The crucial asking for feedback etiquette rules. How to appropriately ask your manager to provide feedback about your performance.
What asking for feedback etiquette is
Asking for feedback etiquette is the set of rules to politely ask your manager to provide feedback about your performance. Such rules include:
- How to make an appropriate request for feedback.
- The behaviors to avoid.
As an employee, before asking your manager for feedback, follow these etiquette rules to make the right impression and build trust.
As a manager or an employer, promote asking for feedback etiquette to encourage your team to make mature requests and have positive career discussions.
Asking for feedback: the etiquette rules
1) Asking for feedback is a positive message
When we ask for feedback, we make a positive statement. We state that we like our organization, that we intend to keep growing in it, and that we are ambitious and eager to contribute more. Furthermore, a request for feedback shows that we trust our managers and we value their opinion.
This is a very positive message to convey to our manager or employer. It means that, by giving us feedback and helping us grow, they help loyal members of their team to contribute even more. This is what we are selling. A benefit for ourselves and also the organization.
If you frame your request this way, its reception will be positive. It will be easier to enlist your manager as a supporter of your growth because it benefits the whole team. Try not to act entitled, like you believe that the feedback is owed to you or that it will surely be positive.
2) Choose the right time for asking for feedback
The effectiveness of your request largely depends on the timing. For example, it is best not to ask for feedback during a busy period, as your manager might not have enough time to focus.
Ask for feedback a few days or even a couple of weeks in advance. If you ask well in advance, your manager will have plenty of time to organize and fulfill your request. Ask for feedback in a private setting. Never ask for feedback in public, as you would put the manager in an embarrassing spot.
3) Be clear and appropriate when asking for feedback
Start by making your intentions clear. State what you need and would like to get. Make your request precise, with the exact topics that you wish the feedback to cover. Such as the quality of your work or your communication skills. Keep a positive tone of voice and positive body language.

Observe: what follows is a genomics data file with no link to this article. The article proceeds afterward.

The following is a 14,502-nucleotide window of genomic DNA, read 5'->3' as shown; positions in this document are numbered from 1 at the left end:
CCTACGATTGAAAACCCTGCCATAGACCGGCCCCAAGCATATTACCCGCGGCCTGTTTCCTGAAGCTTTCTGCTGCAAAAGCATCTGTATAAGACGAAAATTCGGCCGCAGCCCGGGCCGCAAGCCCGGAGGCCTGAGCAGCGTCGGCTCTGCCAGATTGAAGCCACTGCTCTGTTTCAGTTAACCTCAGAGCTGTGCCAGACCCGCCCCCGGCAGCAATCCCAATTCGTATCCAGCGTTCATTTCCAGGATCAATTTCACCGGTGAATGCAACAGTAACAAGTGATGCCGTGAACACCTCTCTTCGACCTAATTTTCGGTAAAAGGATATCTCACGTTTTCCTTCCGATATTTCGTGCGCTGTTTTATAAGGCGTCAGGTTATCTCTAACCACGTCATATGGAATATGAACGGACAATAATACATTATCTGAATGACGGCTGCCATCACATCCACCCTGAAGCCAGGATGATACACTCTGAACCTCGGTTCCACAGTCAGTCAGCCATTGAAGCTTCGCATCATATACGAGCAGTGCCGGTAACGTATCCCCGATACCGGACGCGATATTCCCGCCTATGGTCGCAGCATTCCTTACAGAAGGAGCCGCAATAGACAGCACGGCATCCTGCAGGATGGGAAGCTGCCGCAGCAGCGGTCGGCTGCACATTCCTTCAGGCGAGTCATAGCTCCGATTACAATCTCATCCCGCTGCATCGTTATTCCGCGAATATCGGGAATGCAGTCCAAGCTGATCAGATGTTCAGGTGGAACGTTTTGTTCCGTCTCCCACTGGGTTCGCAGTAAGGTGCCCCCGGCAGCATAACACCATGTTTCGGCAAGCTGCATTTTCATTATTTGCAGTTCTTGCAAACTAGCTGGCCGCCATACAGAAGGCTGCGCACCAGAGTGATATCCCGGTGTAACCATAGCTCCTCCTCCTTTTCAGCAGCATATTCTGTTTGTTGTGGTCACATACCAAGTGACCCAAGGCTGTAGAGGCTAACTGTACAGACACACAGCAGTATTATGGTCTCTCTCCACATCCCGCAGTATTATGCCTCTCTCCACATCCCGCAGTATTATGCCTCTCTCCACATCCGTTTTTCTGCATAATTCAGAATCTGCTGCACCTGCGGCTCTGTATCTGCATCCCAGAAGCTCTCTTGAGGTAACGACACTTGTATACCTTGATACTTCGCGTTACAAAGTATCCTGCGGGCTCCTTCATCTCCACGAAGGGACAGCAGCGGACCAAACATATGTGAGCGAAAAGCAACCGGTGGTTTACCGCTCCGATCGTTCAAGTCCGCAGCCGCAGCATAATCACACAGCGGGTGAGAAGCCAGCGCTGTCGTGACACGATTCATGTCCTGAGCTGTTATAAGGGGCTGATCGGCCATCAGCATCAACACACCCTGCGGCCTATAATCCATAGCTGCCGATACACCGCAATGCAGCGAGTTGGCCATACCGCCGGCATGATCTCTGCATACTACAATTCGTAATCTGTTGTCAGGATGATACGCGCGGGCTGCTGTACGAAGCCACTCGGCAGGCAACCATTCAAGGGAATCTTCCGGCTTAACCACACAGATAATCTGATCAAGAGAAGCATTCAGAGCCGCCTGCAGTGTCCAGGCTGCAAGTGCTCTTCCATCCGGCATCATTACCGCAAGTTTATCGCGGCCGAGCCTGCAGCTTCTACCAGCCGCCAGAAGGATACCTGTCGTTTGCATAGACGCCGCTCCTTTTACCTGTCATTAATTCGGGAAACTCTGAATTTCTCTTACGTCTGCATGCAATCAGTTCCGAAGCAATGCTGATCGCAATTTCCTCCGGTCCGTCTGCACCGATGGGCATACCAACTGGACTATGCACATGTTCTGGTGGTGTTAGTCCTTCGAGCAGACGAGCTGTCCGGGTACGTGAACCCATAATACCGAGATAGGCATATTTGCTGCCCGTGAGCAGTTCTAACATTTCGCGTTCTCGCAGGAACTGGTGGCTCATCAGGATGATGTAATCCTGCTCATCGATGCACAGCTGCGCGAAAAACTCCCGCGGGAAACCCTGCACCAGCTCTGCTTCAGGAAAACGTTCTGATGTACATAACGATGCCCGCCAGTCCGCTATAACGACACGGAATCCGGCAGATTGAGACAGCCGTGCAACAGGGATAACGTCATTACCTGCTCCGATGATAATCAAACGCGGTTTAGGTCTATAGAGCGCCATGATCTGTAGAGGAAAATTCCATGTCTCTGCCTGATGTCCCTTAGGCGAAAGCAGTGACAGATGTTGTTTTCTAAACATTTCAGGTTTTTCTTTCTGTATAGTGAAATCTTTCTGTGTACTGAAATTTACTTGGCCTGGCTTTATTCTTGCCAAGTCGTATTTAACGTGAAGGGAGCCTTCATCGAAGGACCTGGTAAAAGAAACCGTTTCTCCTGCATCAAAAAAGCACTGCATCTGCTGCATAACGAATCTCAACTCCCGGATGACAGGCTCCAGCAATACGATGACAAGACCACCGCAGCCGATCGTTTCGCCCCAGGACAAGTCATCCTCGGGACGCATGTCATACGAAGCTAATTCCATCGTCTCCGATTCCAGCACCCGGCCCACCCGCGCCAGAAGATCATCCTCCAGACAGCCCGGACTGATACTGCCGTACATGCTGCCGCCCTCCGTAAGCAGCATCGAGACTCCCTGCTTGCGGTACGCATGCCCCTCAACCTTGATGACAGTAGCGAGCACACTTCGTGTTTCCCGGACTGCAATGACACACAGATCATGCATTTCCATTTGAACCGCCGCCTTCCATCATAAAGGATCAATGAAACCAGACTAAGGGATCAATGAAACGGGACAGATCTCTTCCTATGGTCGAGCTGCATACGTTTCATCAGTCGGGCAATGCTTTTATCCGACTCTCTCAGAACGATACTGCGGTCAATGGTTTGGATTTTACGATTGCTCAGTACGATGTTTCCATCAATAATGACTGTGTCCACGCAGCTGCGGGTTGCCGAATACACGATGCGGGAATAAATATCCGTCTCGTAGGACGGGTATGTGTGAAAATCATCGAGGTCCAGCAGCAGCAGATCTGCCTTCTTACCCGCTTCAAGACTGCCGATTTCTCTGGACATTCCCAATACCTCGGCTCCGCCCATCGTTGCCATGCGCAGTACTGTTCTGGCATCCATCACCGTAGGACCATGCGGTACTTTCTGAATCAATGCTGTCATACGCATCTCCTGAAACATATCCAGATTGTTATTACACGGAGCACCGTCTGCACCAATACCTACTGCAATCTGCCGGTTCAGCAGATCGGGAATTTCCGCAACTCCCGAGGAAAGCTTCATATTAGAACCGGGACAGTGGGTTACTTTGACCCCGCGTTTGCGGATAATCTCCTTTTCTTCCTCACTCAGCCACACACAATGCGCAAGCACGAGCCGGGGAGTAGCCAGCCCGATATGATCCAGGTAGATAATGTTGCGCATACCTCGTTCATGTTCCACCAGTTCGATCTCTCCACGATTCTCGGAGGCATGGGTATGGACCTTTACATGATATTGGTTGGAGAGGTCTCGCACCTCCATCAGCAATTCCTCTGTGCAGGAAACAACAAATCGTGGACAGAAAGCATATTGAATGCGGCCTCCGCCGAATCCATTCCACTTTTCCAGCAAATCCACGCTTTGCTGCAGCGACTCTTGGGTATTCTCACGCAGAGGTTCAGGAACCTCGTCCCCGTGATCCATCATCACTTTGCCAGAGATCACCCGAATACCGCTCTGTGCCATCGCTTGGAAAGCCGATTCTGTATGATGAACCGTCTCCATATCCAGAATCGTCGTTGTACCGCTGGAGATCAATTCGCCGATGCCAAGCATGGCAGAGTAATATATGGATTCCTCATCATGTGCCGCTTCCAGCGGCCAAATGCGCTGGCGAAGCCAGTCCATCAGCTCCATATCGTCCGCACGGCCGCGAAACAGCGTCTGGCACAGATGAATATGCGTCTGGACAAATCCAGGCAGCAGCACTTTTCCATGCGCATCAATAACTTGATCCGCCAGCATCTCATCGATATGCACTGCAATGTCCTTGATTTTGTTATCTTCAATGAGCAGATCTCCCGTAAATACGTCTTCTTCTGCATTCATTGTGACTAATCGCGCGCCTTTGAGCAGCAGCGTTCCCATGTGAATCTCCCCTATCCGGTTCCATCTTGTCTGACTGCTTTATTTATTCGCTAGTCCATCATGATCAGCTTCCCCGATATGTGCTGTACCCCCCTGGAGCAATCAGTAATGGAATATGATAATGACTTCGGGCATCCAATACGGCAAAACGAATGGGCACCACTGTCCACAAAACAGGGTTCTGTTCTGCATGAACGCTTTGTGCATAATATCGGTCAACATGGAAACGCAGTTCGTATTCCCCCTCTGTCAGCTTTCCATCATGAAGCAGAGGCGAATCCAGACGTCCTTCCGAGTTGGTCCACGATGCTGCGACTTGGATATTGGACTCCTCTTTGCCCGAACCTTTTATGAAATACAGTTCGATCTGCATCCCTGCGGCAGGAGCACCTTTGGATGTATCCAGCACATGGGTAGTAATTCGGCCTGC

Ideally, ask for feedback in person. Alternatively, you can ask it over the phone, via text messages or voice messages, or through email. After asking for feedback, it is polite to ask whether the manager has other suggestions in that regard. Such as an additional topic to discuss.
4) Explain the reasons behind your request for feedback
When asking for feedback, state the reasons behind your request. Showing the reasons for your request increases trust. Say why you think it is the right time and how you expect the feedback to benefit you
5) Allow the manager time to work on it
As an employee, it is perfectly appropriate to request feedback and discuss career progression. However, always allow your manager enough time to work on it. Your manager will need to think about your request and how to manage it.
6) Accept negative feedback
When managers give you negative feedback, you should respect their opinion.
Instead of arguing about it, ask the reasons behind the feedback. it is perfectly appropriate to ask managers to explain the reasons behind their feedback. The manager should provide some explanation based on objective facts and suggest a path toward improvement.
Giving negative feedback without providing any reason or path to improvement is impolite and incorrect. Similarly, negative feedback without any data or factual basis is inappropriate. If that happens, take it as a cue. It can signal that your manager might be toxic or that your relationship is strained. Consider asking human resources or another manager for support and advice.
7) Feedback is a process, agree on the next steps
Feedback is not a one-time event. Instead, it is part of a process. After receiving feedback, you should discuss with your managers what the next steps are. What do you need to improve and how should you do it? What are the expectations? How will you and your manager track improvement? What are the milestones?
Asking such questions signals that you took feedback positively and are committed to improving. It also enables you to ask your manager to support your growth.
8) Thank your manager after receiving feedback
Be grateful if someone gives you constructive feedback and recommends a path toward improvement. Thank them and show appreciation for their time.
Asking for feedback etiquette: the worst mistakes
The Rude Index identifies and ranks negative behaviors.
A high score (8-10) means that the behavior has the potential to trigger a conflict with others. A medium score (4-7) means that the behavior risks making you look inelegant and unsophisticated. Read more about the Rude Index and its methodology here.
Avoid the worst asking for feedback etiquette mistakes.
- 9/10. Not accepting negative feedback.
- 8/10. Asking for feedback in public.
- 7/10. Not thanking someone who gave you feedback.
- 3/10. Asking for feedback on short notice.
- The Power of Feedback: columbia.edu